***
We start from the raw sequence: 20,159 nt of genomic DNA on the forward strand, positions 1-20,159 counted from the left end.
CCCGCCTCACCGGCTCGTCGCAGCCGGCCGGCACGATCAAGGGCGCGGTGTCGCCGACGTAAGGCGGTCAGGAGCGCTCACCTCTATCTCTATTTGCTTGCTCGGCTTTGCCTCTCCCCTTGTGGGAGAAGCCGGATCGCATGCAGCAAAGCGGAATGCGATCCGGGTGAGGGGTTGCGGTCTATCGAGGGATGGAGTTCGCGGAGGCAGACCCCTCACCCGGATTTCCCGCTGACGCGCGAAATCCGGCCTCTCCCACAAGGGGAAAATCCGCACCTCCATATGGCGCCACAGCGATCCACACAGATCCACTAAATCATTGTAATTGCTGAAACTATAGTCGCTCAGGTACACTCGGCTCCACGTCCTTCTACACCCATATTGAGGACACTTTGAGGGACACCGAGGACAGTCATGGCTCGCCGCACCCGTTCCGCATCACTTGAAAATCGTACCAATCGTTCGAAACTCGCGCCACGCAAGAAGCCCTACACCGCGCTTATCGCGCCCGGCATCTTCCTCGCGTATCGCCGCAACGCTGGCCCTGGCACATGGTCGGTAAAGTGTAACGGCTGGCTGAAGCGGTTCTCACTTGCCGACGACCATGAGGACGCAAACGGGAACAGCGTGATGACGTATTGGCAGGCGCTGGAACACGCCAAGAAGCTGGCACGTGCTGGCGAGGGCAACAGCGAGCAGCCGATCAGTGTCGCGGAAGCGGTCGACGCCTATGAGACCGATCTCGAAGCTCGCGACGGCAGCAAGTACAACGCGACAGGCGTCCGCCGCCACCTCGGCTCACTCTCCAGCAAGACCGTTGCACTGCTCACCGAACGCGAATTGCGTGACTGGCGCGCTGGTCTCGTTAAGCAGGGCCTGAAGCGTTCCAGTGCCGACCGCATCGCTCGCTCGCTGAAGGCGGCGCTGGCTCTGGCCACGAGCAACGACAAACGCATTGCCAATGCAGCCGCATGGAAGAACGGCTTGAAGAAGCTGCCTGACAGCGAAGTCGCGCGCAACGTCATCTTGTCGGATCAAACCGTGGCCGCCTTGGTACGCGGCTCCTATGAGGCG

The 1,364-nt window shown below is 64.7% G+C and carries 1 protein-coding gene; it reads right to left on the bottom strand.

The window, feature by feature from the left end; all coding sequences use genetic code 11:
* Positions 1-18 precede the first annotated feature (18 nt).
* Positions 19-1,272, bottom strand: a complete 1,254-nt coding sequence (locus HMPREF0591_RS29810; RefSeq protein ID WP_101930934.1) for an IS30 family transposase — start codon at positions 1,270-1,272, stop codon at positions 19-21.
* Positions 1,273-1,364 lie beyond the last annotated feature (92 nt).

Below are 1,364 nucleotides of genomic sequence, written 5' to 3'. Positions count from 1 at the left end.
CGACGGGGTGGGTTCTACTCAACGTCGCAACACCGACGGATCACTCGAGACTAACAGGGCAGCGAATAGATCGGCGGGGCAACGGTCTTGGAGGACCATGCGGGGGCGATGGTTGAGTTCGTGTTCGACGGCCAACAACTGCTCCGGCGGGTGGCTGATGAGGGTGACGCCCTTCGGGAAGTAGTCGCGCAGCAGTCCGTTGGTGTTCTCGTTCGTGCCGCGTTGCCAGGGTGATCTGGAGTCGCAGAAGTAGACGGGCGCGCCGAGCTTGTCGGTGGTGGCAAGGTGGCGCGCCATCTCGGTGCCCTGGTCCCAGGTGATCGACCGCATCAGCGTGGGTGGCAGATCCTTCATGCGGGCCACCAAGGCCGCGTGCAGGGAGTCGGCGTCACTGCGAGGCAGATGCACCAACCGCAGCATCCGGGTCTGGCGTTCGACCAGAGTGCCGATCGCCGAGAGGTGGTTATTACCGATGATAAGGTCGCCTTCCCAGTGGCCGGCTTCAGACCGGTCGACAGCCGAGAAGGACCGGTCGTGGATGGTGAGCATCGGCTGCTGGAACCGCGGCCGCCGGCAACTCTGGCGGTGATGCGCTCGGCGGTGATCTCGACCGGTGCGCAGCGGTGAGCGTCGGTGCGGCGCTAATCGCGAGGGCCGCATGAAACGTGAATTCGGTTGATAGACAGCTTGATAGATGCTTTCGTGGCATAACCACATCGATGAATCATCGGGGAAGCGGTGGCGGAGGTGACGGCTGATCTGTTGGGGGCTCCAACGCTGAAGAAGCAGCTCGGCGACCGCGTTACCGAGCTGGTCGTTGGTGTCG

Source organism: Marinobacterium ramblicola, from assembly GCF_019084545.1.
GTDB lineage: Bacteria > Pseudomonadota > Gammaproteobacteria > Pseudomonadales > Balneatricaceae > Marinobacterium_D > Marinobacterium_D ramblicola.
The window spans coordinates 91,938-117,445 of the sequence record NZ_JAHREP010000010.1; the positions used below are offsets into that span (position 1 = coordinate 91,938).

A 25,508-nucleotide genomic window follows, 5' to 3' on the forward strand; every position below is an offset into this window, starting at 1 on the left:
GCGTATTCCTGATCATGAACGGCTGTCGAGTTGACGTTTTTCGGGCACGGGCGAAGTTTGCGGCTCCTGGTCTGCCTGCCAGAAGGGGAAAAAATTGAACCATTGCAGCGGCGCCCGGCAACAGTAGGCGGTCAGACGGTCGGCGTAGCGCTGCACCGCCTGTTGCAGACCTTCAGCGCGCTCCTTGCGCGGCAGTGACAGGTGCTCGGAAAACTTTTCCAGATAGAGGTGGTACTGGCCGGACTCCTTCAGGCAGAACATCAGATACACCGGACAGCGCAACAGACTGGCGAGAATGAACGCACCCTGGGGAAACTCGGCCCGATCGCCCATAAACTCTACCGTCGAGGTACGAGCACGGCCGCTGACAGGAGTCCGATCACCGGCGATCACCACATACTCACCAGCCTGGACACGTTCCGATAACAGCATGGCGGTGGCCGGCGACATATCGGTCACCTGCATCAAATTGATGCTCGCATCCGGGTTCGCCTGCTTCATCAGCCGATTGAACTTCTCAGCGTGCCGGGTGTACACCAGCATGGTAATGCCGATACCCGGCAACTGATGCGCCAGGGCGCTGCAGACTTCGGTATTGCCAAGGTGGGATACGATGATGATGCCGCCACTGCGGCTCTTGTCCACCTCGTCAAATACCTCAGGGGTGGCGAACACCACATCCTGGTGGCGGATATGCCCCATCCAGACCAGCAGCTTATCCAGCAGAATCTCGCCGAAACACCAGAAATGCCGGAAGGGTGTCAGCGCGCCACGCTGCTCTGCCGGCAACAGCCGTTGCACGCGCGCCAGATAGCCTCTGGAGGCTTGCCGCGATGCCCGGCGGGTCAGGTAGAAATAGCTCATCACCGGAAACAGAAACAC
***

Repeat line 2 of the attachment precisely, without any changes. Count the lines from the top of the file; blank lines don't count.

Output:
CCCGCCTCACCGGCTCGTCGCAGCCGGCCGGCACGATCAAGGGCGCGGTGTCGCCGACGTAAGGCGGTCAGGAGCGCTCACCTCTATCTCTATTTGCTTGCTCGGCTTTGCCTCTCCCCTTGTGGGAGAAGCCGGATCGCATGCAGCAAAGCGGAATGCGATCCGGGTGAGGGGTTGCGGTCTATCGAGGGATGGAGTTCGCGGAGGCAGACCCCTCACCCGGATTTCCCGCTGACGCGCGAAATCCGGCCTCTCCCACAAGGGGAAAATCCGCACCTCCATATGGCGCCACAGCGATCCACACAGATCCACTAAATCATTGTAATTGCTGAAACTATAGTCGCTCAGGTACACTCGGCTCCACGTCCTTCTACACCCATATTGAGGACACTTTGAGGGACACCGAGGACAGTCATGGCTCGCCGCACCCGTTCCGCATCACTTGAAAATCGTACCAATCGTTCGAAACTCGCGCCACGCAAGAAGCCCTACACCGCGCTTATCGCGCCCGGCATCTTCCTCGCGTATCGCCGCAACGCTGGCCCTGGCACATGGTCGGTAAAGTGTAACGGCTGGCTGAAGCGGTTCTCACTTGCCGACGACCATGAGGACGCAAACGGGAACAGCGTGATGACGTATTGGCAGGCGCTGGAACACGCCAAGAAGCTGGCACGTGCTGGCGAGGGCAACAGCGAGCAGCCGATCAGTGTCGCGGAAGCGGTCGACGCCTATGAGACCGATCTCGAAGCTCGCGACGGCAGCAAGTACAACGCGACAGGCGTCCGCCGCCACCTCGGCTCACTCTCCAGCAAGACCGTTGCACTGCTCACCGAACGCGAATTGCGTGACTGGCGCGCTGGTCTCGTTAAGCAGGGCCTGAAGCGTTCCAGTGCCGACCGCATCGCTCGCTCGCTGAAGGCGGCGCTGGCTCTGGCCACGAGCAACGACAAACGCATTGCCAATGCAGCCGCATGGAAGAACGGCTTGAAGAAGCTGCCTGACAGCGAAGTCGCGCGCAACGTCATCTTGTCGGATCAAACCGTGGCCGCCTTGGTACGCGGCTCCTATGAGGCG